|Mon Dec 12 2011 00:29:40|
Sales Tax Fears Could Drive Sellers away from Amazon FBA
By: Ina Steiner
If you store inventory in an Amazon FBA fulfillment center in Pennsylvania, do you have to collect sales tax for orders shipped to Pennsylvania residents, even if your business is not located in the state? That's what sellers are worrying about after Pennsylvania's Department of Revenue issued a Tax Bulletin earlier this month explaining existing sales tax nexus law for remote sellers.
Janet Novack wrote in her column in Forbes last week that state officials confirmed to her that third-party merchants who send inventory to an Amazon Pennsylvania fulfillment warehouse would be liable to collect Pennsylvania sales tax.
Sellers who use Amazon FBA and wish to avoid the problem by moving their inventory out of Pennsylvania have one problem. They have no control over where their FBA inventory is stored - an issue we wrote about in October in an interview with Cynthia Lizana, proprietor of TexCynGoods, a retail business in Texas. Sellers must enter their FBA shipment into Amazon's system, and only then does Amazon indicate which warehouse the order should be sent - and sellers have no way of requesting a different destination.
Compounding sellers' concerns is that Amazon can move all or part of a seller's stored inventory to a warehouse in different state at any time, according to Keith Yockey of South Carolina, who sells on eBay, Amazon and his own website, TheDumbDog, and who used Amazon FBA from 2008 to early 2011. That means there's no guarantee that your inventory is "safe" even if it is currently sitting in a warehouse outside of Pennsylvania.
Sellers discussing the issue on the Amazon Seller Soapbox boards wondered how Pennsylvania's Department of Revenue would enforce the law, and worried that Amazon.com could hand over their records to the states.
Keith Yockey said he complies with South Carolina's sales tax collection requirements, and said to go through the paperwork for each state with sales tax would be burdensome for a business of his size, not to mention having to remit to each state the money due.
Keith blogs about the sales tax issue and watched representatives from Amazon, eBay and Overstock.com testify before Congress recently. He says state and local sales tax laws are too complicated - is cotton candy a food, entertainment, or sugar, he asks. "Depending one where you live, you may be taxed for one, none, or all three."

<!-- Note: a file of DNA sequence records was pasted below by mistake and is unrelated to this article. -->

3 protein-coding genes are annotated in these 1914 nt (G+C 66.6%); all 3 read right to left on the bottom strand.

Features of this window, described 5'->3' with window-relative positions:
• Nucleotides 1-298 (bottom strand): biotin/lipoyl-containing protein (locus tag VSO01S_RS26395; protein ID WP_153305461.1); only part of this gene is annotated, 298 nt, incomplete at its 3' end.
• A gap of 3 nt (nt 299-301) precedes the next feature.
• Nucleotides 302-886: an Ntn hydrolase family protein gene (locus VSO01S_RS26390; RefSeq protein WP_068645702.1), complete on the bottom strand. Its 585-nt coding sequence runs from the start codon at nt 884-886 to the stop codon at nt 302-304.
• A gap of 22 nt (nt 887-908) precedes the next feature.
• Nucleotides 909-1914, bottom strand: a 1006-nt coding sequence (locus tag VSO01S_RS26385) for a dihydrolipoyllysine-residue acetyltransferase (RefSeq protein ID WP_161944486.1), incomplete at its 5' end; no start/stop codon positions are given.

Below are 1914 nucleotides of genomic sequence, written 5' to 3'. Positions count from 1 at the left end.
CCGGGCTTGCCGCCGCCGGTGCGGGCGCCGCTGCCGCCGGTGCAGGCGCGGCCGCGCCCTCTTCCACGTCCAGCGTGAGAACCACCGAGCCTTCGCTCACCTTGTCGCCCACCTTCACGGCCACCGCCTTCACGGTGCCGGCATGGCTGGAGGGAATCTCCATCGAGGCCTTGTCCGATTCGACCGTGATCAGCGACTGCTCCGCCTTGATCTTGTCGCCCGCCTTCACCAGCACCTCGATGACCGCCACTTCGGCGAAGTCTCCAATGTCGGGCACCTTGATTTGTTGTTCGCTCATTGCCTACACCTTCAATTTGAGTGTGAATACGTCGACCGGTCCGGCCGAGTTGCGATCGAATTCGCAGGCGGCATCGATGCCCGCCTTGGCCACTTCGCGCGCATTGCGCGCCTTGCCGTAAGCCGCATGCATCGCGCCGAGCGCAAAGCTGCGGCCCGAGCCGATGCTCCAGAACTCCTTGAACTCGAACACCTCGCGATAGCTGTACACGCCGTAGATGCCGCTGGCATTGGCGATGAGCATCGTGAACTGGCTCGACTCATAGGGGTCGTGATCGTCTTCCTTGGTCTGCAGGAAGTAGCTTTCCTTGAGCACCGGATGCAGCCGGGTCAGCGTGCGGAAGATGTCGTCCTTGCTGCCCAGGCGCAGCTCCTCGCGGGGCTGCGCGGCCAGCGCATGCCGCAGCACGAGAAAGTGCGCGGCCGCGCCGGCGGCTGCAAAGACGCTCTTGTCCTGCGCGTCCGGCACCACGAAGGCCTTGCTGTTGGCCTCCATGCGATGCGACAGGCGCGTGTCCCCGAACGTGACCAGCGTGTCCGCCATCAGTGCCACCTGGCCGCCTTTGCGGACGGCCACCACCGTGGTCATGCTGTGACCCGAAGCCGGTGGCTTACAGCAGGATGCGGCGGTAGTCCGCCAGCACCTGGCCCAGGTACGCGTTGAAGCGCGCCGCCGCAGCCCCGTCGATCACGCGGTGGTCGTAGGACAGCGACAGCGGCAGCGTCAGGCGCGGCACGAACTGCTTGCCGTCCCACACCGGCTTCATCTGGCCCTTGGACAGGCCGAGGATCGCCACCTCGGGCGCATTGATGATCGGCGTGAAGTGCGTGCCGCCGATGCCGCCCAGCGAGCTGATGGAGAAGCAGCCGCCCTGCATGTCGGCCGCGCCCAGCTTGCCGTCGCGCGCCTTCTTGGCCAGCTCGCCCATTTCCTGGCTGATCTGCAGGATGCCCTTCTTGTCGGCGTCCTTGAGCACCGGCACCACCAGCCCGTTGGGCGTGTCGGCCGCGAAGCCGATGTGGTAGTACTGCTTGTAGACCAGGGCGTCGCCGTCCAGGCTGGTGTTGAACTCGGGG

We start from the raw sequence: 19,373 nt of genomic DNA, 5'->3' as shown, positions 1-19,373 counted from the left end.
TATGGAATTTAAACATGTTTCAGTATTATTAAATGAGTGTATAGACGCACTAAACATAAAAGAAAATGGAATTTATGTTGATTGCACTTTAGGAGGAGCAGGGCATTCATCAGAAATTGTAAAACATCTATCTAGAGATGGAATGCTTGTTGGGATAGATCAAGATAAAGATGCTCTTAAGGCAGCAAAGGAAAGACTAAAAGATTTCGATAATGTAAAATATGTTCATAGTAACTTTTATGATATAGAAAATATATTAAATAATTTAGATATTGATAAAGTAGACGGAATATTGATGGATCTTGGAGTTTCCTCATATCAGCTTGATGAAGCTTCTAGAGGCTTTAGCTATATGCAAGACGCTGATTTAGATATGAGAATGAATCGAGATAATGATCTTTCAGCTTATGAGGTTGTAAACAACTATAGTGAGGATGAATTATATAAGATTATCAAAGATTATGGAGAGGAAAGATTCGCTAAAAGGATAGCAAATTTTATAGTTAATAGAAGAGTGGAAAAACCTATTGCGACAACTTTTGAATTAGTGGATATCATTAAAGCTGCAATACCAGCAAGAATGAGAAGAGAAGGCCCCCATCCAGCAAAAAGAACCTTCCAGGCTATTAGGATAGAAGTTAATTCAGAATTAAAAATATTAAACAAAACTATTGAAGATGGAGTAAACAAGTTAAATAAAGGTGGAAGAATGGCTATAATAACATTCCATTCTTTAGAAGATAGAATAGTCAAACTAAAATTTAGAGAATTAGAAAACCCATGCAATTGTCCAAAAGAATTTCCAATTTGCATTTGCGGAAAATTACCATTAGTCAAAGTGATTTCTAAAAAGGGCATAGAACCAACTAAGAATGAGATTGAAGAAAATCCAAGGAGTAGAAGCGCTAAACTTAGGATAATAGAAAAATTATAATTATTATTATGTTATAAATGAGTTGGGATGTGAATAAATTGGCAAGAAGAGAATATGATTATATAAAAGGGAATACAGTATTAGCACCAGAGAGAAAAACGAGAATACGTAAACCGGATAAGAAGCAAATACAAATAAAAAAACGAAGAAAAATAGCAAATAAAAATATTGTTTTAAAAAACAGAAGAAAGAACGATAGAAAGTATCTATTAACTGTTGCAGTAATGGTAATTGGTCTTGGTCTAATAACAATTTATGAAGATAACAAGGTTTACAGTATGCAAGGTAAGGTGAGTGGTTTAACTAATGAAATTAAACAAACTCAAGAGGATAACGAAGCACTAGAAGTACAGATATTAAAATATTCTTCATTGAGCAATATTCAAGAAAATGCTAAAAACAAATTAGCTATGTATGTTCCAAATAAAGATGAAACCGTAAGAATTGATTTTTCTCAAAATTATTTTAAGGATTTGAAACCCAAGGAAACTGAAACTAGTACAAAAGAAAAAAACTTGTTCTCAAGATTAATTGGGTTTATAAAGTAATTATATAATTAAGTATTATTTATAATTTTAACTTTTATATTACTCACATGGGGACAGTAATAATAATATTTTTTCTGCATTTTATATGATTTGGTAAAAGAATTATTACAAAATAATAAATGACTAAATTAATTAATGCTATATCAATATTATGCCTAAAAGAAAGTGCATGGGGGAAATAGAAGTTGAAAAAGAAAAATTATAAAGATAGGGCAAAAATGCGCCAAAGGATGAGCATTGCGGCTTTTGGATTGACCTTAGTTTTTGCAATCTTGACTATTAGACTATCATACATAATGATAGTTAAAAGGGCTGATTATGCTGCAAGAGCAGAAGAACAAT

Keith also questioned who was the seller of record in FBA transactions - follow the chain of possession, he said, and added that he believes states should do a better job of educating their constituents about sales and use tax. Some states include a line item on income tax returns where taxpayers are asked to report transactions for which they have not paid state sales tax, such as online purchases.
He also noted that several years ago, New Hampshire, which has no sales tax, enacted a law that prohibits other states from imposing sales tax requirements on New Hampshire businesses - an interesting read, found on this page.
For the moment, merchants who use FBA say they are concerned about nexus issues, but many appear to be waiting for further developments. One seller we spoke with said she was upset about the issue but was too busy shipping to think about it until the end of the year. "I assume Amazon is going to fight this Nexus issue much as it has the others."
Pennsylvania is giving merchants with nexus until February 1, 2012, to become licensed and start collecting sales tax, otherwise face audit, assessment, lien and/or referral of the case to a collection agency or the Office of Attorney General.